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Western Animation / Capitol Critters

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Capitol Critters is an animated television series created by Nat Mauldin, Steven Bochco, & Michael Wagner and produced by Hanna-Barbera. It chronicles the lives of mice, rats and roaches who reside in the basement and walls of the White House in Washington, D.C.. The series was produced by Steven Bochco Productions and Hanna-Barbera Productions, in association with 20th Century Fox Television for ABC, which aired seven out of the show's 13 episodes from January 31 to March 14, 1992. Cartoon Network began airing all 13 episodes in 1995.

The series' first episode began on a Nebraska farm, which was also home to a family of mice, including a young mouse named Max. While the mice were on a trip outside to gather some corn, exterminators arrived to eliminate the mice. Once Max noticed the exterminators from a distance, he quickly returned to the basement. There, he witnessed the death of his entire family. Before Max's mother was killed after a failed rescue attempt, she told him to leave for Washington, where his cousin Berkeley could be found. Upon his arrival in the nation's capital, Max encountered a rat named Jammett, who resided along with Berkeley in the White House basement. After meeting Berkeley, Max met a former lab rat named Muggle and Jammett's mother, Trixie, who allowed Max to share her son's room.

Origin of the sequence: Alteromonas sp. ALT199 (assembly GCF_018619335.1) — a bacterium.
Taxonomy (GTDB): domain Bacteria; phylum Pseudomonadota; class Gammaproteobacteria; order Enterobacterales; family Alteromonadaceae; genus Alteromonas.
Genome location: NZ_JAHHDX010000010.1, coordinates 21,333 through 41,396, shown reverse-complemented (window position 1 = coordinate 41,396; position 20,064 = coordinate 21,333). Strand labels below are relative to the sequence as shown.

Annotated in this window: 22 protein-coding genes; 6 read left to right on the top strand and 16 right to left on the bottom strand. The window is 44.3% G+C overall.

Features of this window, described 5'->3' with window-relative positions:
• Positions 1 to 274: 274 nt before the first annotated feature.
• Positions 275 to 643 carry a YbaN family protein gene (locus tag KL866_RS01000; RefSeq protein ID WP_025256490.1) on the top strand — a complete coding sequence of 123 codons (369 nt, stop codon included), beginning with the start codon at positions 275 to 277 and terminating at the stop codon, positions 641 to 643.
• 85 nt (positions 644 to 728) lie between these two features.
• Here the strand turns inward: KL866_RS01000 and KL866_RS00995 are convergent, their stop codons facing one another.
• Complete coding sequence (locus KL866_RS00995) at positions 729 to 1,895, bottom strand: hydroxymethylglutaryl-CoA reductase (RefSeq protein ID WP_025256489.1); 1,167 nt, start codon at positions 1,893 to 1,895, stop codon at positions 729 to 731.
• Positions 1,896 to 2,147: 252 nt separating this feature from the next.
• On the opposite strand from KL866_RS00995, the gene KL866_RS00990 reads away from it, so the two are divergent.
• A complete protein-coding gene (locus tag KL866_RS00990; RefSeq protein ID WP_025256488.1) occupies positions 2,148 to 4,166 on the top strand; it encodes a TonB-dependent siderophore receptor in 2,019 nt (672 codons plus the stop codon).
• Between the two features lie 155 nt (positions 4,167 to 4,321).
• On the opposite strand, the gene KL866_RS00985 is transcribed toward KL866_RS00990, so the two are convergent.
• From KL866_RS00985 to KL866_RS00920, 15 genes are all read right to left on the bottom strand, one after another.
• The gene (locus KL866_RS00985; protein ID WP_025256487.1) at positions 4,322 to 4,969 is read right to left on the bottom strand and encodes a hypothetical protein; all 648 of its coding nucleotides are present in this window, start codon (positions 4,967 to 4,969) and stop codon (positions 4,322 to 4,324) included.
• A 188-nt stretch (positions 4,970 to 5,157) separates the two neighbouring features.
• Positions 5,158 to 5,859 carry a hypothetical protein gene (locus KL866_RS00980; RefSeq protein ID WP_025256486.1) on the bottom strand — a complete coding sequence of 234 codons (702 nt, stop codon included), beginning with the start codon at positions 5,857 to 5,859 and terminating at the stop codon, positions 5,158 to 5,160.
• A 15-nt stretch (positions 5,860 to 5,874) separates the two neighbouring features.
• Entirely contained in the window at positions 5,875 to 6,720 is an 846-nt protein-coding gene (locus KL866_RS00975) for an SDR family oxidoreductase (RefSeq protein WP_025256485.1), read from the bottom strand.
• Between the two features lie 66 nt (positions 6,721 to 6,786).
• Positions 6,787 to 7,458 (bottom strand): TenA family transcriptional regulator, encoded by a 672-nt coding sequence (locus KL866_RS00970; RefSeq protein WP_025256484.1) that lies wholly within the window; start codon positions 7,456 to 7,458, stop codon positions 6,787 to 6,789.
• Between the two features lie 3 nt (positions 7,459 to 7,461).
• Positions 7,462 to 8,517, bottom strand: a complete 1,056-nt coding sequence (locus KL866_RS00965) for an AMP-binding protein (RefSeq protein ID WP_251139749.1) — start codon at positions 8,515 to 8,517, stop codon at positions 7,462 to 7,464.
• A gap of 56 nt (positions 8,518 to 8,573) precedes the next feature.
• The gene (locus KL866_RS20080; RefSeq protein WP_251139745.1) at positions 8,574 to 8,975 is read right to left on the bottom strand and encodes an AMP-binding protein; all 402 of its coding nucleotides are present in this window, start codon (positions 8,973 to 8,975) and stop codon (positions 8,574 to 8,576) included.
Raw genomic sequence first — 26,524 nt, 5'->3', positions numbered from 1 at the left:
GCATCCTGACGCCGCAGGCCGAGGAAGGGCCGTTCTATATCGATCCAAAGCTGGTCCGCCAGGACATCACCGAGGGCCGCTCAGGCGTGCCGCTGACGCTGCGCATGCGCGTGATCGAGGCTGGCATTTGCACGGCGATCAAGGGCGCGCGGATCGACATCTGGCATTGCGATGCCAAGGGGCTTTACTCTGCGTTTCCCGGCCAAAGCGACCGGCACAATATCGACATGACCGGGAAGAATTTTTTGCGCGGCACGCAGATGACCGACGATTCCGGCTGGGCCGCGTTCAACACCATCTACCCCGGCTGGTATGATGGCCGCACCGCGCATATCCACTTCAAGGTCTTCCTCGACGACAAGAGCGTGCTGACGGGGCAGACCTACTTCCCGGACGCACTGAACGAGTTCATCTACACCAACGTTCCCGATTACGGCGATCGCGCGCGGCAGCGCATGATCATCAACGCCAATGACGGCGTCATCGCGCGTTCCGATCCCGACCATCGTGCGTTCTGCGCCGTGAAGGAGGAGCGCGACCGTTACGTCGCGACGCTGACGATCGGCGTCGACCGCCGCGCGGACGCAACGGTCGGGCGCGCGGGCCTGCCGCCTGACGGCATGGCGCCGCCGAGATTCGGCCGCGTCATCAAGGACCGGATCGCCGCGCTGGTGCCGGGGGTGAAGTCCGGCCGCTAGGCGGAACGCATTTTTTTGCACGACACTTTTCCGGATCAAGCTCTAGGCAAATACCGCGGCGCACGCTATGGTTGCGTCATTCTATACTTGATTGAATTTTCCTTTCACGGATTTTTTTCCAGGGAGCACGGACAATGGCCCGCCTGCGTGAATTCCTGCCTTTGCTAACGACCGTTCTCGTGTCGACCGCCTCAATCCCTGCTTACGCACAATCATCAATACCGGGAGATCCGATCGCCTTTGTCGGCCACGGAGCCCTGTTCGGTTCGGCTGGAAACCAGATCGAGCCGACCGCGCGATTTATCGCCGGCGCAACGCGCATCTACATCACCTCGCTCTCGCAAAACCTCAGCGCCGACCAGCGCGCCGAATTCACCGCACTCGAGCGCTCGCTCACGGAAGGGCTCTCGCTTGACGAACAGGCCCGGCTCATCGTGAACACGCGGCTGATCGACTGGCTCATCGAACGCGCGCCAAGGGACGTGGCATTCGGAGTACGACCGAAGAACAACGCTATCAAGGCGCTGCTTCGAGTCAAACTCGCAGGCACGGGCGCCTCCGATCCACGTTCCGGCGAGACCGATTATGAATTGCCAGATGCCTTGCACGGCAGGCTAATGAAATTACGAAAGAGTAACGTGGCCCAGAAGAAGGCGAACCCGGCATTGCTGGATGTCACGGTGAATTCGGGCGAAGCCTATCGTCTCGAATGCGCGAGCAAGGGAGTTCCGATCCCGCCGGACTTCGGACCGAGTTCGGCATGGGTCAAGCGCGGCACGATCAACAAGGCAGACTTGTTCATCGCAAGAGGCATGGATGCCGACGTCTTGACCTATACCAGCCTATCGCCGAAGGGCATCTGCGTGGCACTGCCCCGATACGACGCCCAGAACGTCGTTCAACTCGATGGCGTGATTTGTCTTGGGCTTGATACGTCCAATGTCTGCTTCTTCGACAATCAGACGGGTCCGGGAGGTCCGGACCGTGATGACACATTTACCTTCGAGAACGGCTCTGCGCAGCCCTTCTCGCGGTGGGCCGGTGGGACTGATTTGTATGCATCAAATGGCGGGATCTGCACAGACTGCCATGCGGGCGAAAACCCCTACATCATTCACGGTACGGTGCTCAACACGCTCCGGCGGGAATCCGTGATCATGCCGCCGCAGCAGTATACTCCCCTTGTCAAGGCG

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A new set of cats (presidential and vice presidential) were just beginning to be a nuisance for the mice before Max's arrival. Also, the familiar sight of rat poison was a part of Max's life in his new home. When death appeared to be his fate, a cockroach named Moze came to his aid and brought him outside the White House basement. When Max returned to the basement, the sight of Muggle unconscious brought back terrible memories that caused him to run outside toward a presidential helicopter preparing to take off. Jammett managed to join Max on the helicopter before returning to the White House, giving the two plenty of time to know each other better.

This show was one of a trio (joining Family Dog and Fish Police) of animated shows from the Big Three networks (ABC, CBS, and NBC) trying to cash in on the early 1990s success of FOX's The Simpsons by making a primetime animated show that looked like Saturday morning fare, but had social satire and adult themes.

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Tropes:

  • Absentee Actor: there are some characters that didn’t appear in certain episodes.
    • The Presidential Cat was a no-show in episode 8 and 11.
    • The V.P. Cat wasn’t seen in Episodes 2, 8, 9, 11, and 12.
    • Moze didn’t appear in the first three episodes, including 5, 6, 8, 12, and 13
  • Alter Kocker: An elderly roach couple with Yiddish accents move in next to the rats in "An Embarrasment of Roaches". The husband roach even has the same accent and voice actor as Grandpa Boris on Rugrats.
  • An Aesop
  • Cats Are Mean: The cats represent then-President George H. W. Bush and Vice President Dan Quayle. The big cat was mean, brutal, savage and murdered mice, while the smaller cat was thin, calm, polite and even was willing to lend a hand to Max's colony (as long they kept it as a secret).
  • Courtroom Episode: Max and Jammett once were defendants in a courtroom of cockroaches. Jammett complained about being treated like a human being.
  • Downer Beginning: The first episode starts with the death of Max's entire family.
  • Eek, a Mouse!!: Subverted once: a group of policemen and a murderous criminal start freaking out at the sight of Max, and it's a woman who picks him up and throws him out.